PETALING JAYA: The saying that there is money in politics has never been more true in Malaysia. Just a decade in office entitles a former prime minister to a RM100 million property, a privilege some have described as audacious.
A social activist and a former MP, who voiced objection to the offer made to Datuk Seri Najib Abdul Razak, have called for stricter guidelines on rewards to past premiers.
Former Transport Ministry secretary-general Tan Sri Ramon Navaratnam said those with a criminal record should be barred from receiving such rewards, adding that it would set an unhealthy precedent if such a move was allowed.
“Soon, all those who have been convicted would also line up for rewards. It would undermine morality and good governance in our country.”
The government had reportedly given Najib a choice of several properties to choose from, and he had picked the most expensive option, a 2.8-acre parcel in Bukit Petaling, Kuala Lumpur.
Former prime minister Tun Dr Mahathir Mohamad, who raised the issue in the Dewan Rakyat last week, asked Finance Minister Tengku Zafrul Abdul Aziz if the gift of land worth RM100 million was part of Budget 2022.
However, when the issue became a hot topic during the Malacca snap election, Najib announced that he was withdrawing his choice.
It is not unusual for retiring leaders around the world to be rewarded but there have been few cases, if any, that has come close to such audacity, even in rich countries.
For instance, former US presidents have to find their own accommodation after leaving the White House.
Barack Obama and his family now live in a rented property in Washington DC while Bill and Hillary Clinton have their own homes in Washington DC and Arkansas.
Ramon said the Members of Parliament (Remuneration) Act 1980 should be repealed or amended in consultation with the people.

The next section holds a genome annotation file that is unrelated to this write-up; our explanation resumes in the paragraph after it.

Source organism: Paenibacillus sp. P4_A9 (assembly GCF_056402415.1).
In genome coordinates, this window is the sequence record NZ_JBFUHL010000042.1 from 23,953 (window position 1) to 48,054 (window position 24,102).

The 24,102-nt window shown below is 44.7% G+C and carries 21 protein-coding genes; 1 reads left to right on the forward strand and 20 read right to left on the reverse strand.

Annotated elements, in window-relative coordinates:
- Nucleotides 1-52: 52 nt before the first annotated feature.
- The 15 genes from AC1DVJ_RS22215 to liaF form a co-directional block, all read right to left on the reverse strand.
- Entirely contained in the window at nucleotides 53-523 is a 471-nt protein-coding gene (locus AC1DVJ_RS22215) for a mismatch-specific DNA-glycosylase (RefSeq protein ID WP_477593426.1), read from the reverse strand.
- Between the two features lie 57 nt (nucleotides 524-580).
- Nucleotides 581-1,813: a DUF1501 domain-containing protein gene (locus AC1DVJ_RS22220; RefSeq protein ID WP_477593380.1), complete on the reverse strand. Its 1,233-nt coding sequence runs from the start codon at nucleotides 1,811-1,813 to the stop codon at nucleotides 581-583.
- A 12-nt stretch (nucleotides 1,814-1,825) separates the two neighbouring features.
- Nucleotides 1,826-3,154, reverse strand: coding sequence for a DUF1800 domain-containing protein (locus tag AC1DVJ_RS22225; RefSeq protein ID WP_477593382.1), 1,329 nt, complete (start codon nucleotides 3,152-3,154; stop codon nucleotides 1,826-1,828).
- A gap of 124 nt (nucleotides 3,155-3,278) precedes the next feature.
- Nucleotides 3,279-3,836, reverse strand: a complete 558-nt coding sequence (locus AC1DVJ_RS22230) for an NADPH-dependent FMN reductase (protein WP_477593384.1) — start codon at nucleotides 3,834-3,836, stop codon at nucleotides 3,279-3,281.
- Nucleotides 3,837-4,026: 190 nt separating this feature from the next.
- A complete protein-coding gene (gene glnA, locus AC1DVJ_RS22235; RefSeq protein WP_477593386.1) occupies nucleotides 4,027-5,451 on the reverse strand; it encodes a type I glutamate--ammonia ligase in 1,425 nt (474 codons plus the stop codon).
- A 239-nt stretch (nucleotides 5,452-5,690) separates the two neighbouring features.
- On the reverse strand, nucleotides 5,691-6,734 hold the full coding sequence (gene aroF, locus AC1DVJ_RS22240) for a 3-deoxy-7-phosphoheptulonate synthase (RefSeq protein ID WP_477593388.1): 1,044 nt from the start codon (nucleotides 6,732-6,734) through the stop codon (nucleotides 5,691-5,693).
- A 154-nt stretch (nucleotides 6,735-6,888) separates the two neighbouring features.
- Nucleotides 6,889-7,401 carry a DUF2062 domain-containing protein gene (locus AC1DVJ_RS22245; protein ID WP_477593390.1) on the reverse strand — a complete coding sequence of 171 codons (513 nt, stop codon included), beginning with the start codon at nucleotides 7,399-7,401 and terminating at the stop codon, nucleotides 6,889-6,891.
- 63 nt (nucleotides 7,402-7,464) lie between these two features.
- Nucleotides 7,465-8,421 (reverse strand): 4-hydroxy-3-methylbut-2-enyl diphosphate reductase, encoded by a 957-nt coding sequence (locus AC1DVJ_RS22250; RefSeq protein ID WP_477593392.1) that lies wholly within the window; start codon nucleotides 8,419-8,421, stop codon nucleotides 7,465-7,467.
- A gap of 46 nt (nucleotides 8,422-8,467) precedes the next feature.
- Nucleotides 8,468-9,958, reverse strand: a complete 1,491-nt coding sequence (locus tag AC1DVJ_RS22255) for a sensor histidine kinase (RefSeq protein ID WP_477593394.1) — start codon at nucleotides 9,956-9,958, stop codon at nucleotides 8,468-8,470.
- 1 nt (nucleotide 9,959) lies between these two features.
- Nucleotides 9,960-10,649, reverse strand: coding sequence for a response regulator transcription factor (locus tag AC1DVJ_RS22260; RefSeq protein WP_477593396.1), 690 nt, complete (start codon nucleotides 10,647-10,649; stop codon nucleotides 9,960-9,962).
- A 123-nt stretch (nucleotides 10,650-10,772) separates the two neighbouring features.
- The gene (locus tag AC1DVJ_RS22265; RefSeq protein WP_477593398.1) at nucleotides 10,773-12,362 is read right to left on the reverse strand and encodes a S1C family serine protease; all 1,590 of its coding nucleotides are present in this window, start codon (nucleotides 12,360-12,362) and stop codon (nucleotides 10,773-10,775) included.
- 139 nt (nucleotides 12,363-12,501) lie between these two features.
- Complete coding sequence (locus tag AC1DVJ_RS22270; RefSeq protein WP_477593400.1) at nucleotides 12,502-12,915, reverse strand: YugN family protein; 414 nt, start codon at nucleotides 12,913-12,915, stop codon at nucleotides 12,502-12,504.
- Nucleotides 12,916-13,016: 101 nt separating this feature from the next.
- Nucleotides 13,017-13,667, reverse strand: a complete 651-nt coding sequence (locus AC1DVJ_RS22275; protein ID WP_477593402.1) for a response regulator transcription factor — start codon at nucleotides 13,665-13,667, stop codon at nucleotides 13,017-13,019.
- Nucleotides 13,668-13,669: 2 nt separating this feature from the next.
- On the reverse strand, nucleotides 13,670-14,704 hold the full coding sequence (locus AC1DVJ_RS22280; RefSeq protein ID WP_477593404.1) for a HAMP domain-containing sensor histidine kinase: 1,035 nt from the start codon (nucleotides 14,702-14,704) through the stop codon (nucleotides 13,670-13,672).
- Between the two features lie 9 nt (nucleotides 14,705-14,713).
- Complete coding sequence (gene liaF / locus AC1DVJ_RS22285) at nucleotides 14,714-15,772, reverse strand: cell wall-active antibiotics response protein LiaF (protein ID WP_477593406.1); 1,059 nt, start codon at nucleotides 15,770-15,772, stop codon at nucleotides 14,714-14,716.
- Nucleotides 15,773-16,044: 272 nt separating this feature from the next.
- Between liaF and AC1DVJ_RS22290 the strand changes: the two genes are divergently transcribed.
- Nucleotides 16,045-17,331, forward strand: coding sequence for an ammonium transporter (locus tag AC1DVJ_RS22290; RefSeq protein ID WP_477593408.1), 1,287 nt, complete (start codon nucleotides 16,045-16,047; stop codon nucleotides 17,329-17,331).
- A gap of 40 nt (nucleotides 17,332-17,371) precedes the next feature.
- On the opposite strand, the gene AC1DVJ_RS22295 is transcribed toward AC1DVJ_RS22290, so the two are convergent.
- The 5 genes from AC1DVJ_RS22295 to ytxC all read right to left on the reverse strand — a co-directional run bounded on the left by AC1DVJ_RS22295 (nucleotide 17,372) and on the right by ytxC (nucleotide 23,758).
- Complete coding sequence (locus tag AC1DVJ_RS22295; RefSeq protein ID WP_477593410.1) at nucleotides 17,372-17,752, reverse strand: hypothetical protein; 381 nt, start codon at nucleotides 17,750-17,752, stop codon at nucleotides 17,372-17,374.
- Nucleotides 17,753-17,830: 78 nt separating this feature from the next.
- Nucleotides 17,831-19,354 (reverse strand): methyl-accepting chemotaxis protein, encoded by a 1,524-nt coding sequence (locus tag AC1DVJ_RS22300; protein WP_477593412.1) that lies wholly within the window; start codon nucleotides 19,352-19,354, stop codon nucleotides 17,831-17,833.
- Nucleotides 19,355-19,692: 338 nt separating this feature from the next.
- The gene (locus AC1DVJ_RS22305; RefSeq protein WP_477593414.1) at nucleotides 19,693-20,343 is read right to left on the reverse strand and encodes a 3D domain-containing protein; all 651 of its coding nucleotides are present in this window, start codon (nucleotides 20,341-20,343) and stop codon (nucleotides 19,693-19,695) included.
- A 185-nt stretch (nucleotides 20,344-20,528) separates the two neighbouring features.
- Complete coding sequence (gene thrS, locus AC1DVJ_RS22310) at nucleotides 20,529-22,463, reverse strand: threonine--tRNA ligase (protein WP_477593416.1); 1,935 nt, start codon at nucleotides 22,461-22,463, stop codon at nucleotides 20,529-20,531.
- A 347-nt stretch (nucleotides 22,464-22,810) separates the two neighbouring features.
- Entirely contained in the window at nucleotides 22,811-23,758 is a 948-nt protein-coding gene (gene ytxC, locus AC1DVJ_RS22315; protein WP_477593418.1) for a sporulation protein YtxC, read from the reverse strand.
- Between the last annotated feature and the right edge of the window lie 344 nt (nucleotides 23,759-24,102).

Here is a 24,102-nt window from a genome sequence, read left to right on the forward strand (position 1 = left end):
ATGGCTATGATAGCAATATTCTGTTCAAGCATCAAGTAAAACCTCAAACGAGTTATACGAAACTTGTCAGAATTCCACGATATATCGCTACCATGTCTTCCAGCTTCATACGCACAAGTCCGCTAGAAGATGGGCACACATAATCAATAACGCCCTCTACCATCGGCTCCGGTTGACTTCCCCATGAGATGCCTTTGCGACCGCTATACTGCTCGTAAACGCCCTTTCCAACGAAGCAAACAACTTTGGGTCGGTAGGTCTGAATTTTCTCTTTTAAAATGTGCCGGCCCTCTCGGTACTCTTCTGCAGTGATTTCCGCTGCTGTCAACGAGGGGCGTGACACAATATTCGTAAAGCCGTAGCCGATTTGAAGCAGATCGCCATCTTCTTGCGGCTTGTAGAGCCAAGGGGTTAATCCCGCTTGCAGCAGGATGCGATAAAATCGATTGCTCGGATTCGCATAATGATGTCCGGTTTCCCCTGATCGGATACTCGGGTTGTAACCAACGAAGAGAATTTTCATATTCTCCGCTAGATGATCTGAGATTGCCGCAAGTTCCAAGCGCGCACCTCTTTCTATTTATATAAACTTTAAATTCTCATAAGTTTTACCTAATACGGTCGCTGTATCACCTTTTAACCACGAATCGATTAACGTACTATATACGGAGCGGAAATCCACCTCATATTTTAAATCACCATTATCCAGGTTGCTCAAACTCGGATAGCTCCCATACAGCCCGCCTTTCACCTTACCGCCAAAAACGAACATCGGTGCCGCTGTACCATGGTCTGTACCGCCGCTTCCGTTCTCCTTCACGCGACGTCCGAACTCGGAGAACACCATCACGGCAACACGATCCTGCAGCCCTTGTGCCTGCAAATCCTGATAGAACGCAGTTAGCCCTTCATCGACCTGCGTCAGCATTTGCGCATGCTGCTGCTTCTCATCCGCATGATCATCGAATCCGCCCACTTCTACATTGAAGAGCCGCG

“As it is, the legislation is just an Act of the government to protect its own members’ interests. It does not reflect the sentiments of the people and therefore, it also undermines democratic principles,” he added.
“It looks like the people would eventually lose hope in the government.”
Ramon said the guidelines for the allocation of such “gifts” should be revised to fit the values and standards of the day.
He pointed out that the guidelines in place now were introduced many years ago, and “times have changed”.
“Prices have gone up but values have gone down.”
He said there should be a clause in the guidelines to ensure that such gratuities are given only to individuals who do not have a criminal record.
“It’s just common sense. People do not reward criminals with gifts.”
To highlight the temerity of Najib’s request, former Sungai Benut MP Tawfik Ismail revealed some cases from the past.
Malaysia’s first prime minister Tunku Abdul Rahman was given a house at the foot of Bukit Tunku upon his retirement. The locality, originally known as Kenny Hills, was renamed in his honour.
The widow of second prime minister Tun Abdul Razak received a property in Jalan Eaton, off Circular Road in Kuala Lumpur. The road was later renamed Jalan Tun Razak.
Tawfik told theSun that when his father Tun Dr Ismail Abdul Rahman passed, he was serving as acting prime minister but his family did not receive any reward in assets from the government.
The family even had to surrender his official car.
“Apart from his pension, which my mother was entitled to, we did not get anything from the government.”
However, the government did name the country’s first nuclear technology research facility, the Tun Ismail Atomic Research Centre, in his honour.